We’ve chronicled countless green U.S. military initiatives that make such patently good sense that here at EarthTechling, there’s a high comfort level with our fighting forces embracing clean energy. But while even many hardcore military backers get it, there are critics who mock the movement. Which is why the recent Naval Energy Forum once again featured Secretary of the Navy Ray Mabus explaining the rationale.

It’s pretty simple, actually: “We are a military organization, and we’re doing this so that we can be a better military organization, so that we can fight better, so that we can perform the duties and missions given to us by this country,” Mabus said in his remarks.

green military
image via U.S. Marine Corps/Gunnery Sgt. William Price

“This isn’t trendy, this isn’t flavor of the day,” Mabus went on. “We’re not just doing this because we want a little pop here and there or because it’s somehow what people are talking about today. We’re doing it for the Navy. We’re doing it for the Marine Corps. We’re doing it for the United States of America to become energy independent, and we’ve got lots of reasons.”

Mabus reminded the gathering that the Navy has been here before – pushing the envelope on energy.

“We pioneered energy use and have almost throughout our entire history: in the 1850s, sail to coal; in the early 20th century, coal to oil; in the 1950s, pioneered the use of nuclear for transportation,” he said. “And every single time we did, without exception, there were these naysayers that said, you’re trading one very proven form of energy we really know how to use and we’ve got a lot of infrastructure invested in, and we’ve got sail lofts or we’ve got coaling stations around the world, or it’s too dangerous, in the case of nuclear. And most of the time they were inside the Navy saying this. And every single time – every time, without exception – they’ve been wrong. And I have absolutely no doubt they’re going to be wrong this time too.

“This is what we do. We change the way we use and produce energy, and we’re doing it again, and we’re at the cutting edge, which is where the Navy has always been on energy use.”

green military
image via U.S. Marine Corps

You want a real-world example of how this newfangled green stuff is helping the warriors? Mabus provided one, from the Marine Corps:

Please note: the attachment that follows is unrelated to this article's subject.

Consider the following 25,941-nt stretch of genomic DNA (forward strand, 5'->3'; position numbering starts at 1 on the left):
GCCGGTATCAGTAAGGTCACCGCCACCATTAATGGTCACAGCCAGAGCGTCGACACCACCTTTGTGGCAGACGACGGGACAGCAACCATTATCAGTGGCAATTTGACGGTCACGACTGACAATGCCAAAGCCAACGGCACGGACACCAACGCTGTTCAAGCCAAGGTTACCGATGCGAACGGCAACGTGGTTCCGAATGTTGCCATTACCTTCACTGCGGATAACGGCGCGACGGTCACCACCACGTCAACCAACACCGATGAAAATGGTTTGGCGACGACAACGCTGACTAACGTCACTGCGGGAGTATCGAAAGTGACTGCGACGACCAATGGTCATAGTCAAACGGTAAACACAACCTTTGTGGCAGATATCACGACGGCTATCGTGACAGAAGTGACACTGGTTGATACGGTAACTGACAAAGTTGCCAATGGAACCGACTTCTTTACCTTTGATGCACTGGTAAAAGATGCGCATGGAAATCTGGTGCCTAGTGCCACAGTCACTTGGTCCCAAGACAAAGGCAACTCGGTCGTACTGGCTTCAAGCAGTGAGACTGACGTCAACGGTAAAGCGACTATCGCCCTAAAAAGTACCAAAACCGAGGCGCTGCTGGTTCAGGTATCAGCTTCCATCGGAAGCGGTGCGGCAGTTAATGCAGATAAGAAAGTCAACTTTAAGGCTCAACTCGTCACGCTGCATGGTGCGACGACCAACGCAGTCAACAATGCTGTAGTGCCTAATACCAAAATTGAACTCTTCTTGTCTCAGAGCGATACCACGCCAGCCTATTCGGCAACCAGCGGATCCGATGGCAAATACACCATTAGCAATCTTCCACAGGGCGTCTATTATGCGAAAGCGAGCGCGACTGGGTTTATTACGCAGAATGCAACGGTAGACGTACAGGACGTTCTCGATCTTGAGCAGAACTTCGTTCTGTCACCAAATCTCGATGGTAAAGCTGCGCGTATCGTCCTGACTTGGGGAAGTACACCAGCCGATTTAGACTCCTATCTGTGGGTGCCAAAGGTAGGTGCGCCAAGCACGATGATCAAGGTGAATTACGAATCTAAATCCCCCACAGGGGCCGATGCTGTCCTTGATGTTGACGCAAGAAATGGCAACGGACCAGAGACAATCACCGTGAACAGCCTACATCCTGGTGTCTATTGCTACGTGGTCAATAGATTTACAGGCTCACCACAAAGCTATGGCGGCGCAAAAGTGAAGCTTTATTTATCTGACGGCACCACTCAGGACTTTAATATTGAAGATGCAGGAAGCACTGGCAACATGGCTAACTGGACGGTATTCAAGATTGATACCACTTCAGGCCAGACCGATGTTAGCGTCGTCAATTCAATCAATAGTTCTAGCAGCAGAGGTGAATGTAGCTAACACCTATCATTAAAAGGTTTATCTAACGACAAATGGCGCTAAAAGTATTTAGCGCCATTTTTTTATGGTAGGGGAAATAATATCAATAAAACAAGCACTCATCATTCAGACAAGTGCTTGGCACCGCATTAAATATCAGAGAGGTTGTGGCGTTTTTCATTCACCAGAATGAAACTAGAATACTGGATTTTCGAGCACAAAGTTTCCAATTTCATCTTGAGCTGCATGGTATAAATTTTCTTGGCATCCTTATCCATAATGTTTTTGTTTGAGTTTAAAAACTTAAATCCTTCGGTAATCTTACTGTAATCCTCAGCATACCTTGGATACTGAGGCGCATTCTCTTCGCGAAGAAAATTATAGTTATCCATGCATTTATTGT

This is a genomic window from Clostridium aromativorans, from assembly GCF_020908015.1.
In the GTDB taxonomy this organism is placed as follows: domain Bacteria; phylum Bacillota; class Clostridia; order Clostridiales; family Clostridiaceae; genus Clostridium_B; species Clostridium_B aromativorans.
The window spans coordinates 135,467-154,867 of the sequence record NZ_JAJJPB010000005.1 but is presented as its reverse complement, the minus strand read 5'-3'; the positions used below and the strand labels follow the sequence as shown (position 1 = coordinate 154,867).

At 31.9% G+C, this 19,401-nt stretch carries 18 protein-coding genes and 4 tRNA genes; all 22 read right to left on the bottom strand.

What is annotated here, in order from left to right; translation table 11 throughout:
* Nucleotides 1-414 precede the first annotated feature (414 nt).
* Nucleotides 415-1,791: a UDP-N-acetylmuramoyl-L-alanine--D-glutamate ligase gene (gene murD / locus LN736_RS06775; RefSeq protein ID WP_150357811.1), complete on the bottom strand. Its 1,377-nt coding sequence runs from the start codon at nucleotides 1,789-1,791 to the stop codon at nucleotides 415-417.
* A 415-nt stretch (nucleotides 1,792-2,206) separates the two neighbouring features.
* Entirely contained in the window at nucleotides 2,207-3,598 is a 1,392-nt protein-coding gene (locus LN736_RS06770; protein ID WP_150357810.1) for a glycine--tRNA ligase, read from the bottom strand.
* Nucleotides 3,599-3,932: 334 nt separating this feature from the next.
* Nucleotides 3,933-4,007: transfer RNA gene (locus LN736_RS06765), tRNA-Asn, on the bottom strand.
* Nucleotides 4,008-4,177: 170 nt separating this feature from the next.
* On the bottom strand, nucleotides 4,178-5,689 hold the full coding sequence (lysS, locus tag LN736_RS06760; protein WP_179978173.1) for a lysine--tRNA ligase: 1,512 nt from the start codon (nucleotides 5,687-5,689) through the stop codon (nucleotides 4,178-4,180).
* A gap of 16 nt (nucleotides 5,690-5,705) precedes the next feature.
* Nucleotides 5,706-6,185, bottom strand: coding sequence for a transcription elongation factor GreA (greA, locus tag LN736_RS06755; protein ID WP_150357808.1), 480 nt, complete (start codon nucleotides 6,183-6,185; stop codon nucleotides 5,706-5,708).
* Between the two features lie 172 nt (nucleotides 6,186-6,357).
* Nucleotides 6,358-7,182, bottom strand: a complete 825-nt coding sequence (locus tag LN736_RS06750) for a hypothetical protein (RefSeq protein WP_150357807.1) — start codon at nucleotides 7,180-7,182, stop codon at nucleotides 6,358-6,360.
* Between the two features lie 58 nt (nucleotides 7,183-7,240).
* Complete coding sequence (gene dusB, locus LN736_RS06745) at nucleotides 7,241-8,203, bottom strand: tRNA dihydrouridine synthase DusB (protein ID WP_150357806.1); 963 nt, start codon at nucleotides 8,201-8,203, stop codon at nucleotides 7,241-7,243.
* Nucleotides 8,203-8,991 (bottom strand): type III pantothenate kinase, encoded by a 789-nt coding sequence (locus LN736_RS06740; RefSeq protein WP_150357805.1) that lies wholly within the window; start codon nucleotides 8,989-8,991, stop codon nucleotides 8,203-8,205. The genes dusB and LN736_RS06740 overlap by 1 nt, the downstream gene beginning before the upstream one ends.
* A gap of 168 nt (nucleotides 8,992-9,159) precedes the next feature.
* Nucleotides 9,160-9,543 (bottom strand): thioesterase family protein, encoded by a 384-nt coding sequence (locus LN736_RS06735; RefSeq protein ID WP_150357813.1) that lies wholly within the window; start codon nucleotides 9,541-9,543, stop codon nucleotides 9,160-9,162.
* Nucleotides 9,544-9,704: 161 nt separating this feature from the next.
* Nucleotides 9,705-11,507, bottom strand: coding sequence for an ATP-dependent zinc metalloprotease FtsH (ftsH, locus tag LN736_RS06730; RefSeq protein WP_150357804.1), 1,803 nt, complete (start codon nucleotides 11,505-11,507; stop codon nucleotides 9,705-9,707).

“Last fall, a year ago right now, 1st Marine unit, 3rd Battalion, 5th Marines went into some of the hottest fighting in Afghanistan, in Sangin, Helmand province, taking alternative energy devices with them. And they were sort of given these going out the door. It was, here, give this a try, see if it works.

“In the middle of this fight, they tried. They cut their headquarters’ fossil fuel usage by 25 percent. They cut some of their Forward Operating Bases and their combat outposts about to 90 percent. And it had some additional advantages. They’ve got solar – we call them solar blankets, but they’re about this big. And you can use them to power radios or GPSs. In the ‘90s, a Marine company had about 15 radios; today, it’s got more than 200. By using these solar blankets, average Marine company saves 700 pounds of batteries they don’t have to pump. And it cut them loose from being resupplied. And it saves us about $50 million a year in resupplying batteries and it cost $25 million a year; not a bad deal.”

And, should you consider the Marines too wimpy, even the Seals seem to be getting into it, according to Mabus:

“And finally, in terms of announcements or things that we’re doing, we’re sending a SEAL team back into deployment. And that SEAL team is going to be net zero in energy. They’re going to produce all the energy and the drinking water that they need. They’re going to use flexible generators that are many times more efficient than the generators we’re using today. They’re using portable solar battery chargers. They’re using portable solar rays. They’re using highly portable water purification units.

“Those SEALs won’t have to be resupplied. They can stay out way longer than they’ve ever been able to before. You hear about our special operators, and they are special. Allowing them to not have to be resupplied with the fuel and water will make them even better at what they do.”